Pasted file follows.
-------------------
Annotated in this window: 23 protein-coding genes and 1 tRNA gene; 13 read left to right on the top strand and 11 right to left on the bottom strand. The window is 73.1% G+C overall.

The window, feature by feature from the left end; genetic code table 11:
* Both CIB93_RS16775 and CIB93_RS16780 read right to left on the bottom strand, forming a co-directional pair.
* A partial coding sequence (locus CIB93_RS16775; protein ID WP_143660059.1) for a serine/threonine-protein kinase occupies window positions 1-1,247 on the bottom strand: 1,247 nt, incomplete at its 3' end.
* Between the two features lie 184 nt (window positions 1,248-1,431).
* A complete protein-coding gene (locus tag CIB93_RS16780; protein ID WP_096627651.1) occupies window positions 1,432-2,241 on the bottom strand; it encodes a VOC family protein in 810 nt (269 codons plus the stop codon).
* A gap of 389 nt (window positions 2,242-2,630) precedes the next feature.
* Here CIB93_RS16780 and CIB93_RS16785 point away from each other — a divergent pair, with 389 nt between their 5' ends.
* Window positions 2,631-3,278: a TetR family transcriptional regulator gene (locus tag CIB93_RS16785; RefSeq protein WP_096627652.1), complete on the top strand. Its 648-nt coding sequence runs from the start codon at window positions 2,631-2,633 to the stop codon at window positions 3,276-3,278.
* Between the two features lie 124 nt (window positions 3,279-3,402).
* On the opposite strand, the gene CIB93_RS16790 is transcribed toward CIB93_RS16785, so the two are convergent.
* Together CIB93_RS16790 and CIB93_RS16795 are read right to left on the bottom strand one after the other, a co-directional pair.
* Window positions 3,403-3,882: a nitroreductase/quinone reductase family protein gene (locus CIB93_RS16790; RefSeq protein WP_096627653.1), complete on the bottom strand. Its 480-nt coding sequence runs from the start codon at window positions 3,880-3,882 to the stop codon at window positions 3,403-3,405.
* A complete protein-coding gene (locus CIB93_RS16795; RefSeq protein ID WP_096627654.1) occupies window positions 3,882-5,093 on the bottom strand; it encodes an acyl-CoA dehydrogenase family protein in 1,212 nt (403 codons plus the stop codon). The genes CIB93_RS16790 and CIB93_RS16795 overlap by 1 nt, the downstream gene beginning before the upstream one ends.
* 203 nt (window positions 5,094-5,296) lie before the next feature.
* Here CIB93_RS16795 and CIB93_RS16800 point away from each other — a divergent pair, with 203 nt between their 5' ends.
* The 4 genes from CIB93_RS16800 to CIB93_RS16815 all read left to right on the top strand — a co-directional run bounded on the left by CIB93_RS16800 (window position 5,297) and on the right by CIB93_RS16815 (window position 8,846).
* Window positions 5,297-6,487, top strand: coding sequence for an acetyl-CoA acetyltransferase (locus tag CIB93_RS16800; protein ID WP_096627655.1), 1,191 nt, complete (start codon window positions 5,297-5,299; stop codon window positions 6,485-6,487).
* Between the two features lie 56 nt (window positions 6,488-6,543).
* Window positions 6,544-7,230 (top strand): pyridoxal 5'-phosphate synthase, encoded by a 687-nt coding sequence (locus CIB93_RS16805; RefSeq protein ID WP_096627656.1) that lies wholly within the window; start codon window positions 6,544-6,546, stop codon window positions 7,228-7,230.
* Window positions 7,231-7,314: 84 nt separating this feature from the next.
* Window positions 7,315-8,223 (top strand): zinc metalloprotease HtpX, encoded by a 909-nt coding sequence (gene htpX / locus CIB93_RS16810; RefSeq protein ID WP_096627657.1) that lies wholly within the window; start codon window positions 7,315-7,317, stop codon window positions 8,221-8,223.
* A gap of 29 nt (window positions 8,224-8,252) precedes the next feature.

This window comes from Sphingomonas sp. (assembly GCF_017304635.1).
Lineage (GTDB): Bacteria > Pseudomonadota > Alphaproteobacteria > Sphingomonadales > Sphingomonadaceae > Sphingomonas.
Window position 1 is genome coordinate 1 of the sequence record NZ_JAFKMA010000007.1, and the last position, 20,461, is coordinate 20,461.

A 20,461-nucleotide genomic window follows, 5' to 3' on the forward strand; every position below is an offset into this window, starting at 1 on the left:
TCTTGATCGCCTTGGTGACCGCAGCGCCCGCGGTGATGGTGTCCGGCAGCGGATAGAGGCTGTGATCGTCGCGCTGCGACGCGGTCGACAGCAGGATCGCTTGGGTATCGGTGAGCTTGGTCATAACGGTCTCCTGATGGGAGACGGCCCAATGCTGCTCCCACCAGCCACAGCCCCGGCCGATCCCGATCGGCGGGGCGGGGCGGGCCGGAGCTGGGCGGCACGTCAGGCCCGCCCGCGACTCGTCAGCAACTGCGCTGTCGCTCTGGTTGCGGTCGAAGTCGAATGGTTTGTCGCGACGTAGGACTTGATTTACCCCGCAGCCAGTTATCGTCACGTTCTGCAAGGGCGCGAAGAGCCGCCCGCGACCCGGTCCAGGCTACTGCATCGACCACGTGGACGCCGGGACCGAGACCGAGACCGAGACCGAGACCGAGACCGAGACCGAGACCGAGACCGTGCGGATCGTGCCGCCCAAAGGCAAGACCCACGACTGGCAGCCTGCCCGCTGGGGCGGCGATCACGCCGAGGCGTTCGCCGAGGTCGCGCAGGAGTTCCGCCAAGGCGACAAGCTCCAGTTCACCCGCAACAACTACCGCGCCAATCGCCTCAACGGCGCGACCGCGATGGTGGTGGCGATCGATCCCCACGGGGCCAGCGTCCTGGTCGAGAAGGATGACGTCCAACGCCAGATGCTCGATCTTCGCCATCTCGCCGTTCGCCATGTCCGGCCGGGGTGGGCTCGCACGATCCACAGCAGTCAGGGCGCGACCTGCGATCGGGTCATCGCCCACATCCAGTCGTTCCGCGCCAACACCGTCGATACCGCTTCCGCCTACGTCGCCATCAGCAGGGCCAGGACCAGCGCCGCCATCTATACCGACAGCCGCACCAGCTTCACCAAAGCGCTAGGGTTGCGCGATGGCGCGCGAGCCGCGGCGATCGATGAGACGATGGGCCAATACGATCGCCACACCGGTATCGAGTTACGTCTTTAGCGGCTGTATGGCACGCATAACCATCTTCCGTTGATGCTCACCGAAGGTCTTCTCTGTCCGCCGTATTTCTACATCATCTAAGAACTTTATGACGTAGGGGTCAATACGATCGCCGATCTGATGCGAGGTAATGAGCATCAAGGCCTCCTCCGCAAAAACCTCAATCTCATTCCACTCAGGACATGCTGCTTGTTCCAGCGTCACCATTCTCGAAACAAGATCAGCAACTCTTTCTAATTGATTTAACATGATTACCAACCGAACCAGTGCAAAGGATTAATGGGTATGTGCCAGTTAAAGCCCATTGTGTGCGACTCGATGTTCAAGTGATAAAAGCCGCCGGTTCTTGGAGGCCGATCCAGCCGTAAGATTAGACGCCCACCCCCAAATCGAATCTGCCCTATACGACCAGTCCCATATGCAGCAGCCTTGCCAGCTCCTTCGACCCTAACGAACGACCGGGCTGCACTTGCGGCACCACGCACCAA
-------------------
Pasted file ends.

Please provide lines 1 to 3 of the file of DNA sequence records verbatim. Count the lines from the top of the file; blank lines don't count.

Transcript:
Annotated in this window: 23 protein-coding genes and 1 tRNA gene; 13 read left to right on the top strand and 11 right to left on the bottom strand. The window is 73.1% G+C overall.

The window, feature by feature from the left end; genetic code table 11:
* Both CIB93_RS16775 and CIB93_RS16780 read right to left on the bottom strand, forming a co-directional pair.